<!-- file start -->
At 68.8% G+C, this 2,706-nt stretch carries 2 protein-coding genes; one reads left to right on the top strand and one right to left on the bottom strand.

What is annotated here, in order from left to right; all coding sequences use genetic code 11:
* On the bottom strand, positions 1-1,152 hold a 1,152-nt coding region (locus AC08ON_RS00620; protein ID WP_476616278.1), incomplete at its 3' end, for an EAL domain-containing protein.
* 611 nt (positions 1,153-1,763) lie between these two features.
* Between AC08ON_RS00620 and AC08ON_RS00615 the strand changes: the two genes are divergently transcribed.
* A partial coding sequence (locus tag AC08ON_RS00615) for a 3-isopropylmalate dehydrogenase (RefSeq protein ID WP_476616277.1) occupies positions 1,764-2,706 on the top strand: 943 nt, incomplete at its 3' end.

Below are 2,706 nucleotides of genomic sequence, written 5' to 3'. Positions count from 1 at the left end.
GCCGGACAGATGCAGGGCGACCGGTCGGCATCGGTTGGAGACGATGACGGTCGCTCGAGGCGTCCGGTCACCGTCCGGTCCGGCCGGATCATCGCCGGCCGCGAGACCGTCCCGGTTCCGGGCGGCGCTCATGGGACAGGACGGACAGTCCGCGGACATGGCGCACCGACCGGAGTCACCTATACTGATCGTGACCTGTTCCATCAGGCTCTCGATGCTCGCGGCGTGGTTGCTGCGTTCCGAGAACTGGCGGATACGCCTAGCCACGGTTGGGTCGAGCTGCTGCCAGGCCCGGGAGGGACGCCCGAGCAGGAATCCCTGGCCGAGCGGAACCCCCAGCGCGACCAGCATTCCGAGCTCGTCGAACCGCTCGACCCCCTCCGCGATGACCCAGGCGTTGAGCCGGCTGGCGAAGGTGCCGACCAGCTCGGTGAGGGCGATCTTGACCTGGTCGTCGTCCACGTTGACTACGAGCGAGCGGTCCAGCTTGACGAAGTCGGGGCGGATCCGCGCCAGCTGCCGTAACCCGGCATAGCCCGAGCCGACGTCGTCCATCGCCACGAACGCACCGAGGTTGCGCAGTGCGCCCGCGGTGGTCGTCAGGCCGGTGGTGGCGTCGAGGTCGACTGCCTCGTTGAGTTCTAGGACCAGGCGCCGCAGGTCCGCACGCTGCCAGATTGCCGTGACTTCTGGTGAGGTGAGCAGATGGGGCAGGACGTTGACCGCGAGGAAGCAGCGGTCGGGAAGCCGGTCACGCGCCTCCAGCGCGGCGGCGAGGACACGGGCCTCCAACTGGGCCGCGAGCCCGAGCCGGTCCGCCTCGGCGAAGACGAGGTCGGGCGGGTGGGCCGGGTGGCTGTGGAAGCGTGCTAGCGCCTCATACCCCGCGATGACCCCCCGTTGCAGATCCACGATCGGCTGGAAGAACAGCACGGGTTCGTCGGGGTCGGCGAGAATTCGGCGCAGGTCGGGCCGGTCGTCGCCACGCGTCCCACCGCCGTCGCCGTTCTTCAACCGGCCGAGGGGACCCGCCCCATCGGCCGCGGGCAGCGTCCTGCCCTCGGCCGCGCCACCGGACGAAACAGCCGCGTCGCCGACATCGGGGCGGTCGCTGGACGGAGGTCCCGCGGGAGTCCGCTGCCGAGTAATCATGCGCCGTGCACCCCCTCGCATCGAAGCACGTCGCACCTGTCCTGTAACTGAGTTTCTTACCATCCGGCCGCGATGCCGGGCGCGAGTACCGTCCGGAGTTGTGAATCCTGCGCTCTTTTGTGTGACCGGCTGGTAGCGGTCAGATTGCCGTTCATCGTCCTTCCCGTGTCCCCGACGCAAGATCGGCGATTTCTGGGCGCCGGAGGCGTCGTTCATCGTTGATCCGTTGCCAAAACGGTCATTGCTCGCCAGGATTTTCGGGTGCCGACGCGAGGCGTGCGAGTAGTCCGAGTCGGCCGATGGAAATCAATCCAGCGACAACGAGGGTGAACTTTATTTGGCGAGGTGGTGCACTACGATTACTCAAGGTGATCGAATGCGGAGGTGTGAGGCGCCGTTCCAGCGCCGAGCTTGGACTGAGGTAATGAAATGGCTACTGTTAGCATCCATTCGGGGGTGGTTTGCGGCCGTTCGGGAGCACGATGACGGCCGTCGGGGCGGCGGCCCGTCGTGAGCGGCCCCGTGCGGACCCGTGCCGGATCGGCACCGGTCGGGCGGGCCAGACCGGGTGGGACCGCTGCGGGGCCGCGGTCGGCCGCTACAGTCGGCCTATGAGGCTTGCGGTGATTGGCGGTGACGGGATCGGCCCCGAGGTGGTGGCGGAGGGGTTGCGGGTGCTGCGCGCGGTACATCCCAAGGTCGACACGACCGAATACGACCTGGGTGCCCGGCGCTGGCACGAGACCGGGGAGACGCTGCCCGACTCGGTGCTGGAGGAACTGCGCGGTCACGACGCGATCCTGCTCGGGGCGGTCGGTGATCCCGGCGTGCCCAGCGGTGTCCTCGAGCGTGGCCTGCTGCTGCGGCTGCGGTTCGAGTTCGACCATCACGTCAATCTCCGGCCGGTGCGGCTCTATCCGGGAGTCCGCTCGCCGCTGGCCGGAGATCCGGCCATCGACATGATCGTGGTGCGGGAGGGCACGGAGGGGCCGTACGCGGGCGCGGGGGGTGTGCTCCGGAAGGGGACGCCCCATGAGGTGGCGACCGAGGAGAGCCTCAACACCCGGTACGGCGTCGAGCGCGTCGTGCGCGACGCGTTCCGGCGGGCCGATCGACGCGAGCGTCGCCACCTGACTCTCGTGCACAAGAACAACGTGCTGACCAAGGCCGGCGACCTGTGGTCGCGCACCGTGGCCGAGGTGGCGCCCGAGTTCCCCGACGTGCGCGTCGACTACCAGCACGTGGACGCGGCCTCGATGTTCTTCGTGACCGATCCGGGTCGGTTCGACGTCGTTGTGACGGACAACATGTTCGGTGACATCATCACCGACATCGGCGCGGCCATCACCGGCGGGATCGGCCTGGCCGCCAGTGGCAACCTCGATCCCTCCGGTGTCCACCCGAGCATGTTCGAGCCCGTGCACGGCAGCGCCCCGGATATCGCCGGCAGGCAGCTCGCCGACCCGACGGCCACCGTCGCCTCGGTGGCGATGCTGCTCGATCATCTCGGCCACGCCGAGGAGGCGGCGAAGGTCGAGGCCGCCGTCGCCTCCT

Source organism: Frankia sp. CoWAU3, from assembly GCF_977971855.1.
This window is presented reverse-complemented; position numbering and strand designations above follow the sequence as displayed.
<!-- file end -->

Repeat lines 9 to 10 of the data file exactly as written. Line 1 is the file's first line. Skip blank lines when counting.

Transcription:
Source organism: Frankia sp. CoWAU3, from assembly GCF_977971855.1.
This window is presented reverse-complemented; position numbering and strand designations above follow the sequence as displayed.